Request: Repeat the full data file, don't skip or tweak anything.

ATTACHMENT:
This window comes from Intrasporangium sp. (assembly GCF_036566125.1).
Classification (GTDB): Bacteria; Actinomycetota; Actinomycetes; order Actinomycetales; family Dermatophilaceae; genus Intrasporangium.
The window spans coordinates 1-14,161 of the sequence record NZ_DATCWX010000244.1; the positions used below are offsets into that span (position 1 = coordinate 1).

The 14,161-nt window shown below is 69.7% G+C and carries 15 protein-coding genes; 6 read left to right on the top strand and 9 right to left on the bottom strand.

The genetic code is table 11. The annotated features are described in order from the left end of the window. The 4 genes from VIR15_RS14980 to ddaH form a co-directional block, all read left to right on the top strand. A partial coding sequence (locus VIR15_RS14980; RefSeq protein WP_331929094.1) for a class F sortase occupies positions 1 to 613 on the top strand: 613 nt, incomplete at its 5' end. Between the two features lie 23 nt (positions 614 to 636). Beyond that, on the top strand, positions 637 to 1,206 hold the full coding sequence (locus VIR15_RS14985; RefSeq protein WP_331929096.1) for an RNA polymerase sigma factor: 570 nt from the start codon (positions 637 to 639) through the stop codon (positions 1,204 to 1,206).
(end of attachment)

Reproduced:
This window comes from Intrasporangium sp. (assembly GCF_036566125.1).
Classification (GTDB): Bacteria; Actinomycetota; Actinomycetes; order Actinomycetales; family Dermatophilaceae; genus Intrasporangium.
The window spans coordinates 1-14,161 of the sequence record NZ_DATCWX010000244.1; the positions used below are offsets into that span (position 1 = coordinate 1).

The 14,161-nt window shown below is 69.7% G+C and carries 15 protein-coding genes; 6 read left to right on the top strand and 9 right to left on the bottom strand.

The genetic code is table 11. The annotated features are described in order from the left end of the window. The 4 genes from VIR15_RS14980 to ddaH form a co-directional block, all read left to right on the top strand. A partial coding sequence (locus VIR15_RS14980; RefSeq protein WP_331929094.1) for a class F sortase occupies positions 1 to 613 on the top strand: 613 nt, incomplete at its 5' end. Between the two features lie 23 nt (positions 614 to 636). Beyond that, on the top strand, positions 637 to 1,206 hold the full coding sequence (locus VIR15_RS14985; RefSeq protein WP_331929096.1) for an RNA polymerase sigma factor: 570 nt from the start codon (positions 637 to 639) through the stop codon (positions 1,204 to 1,206).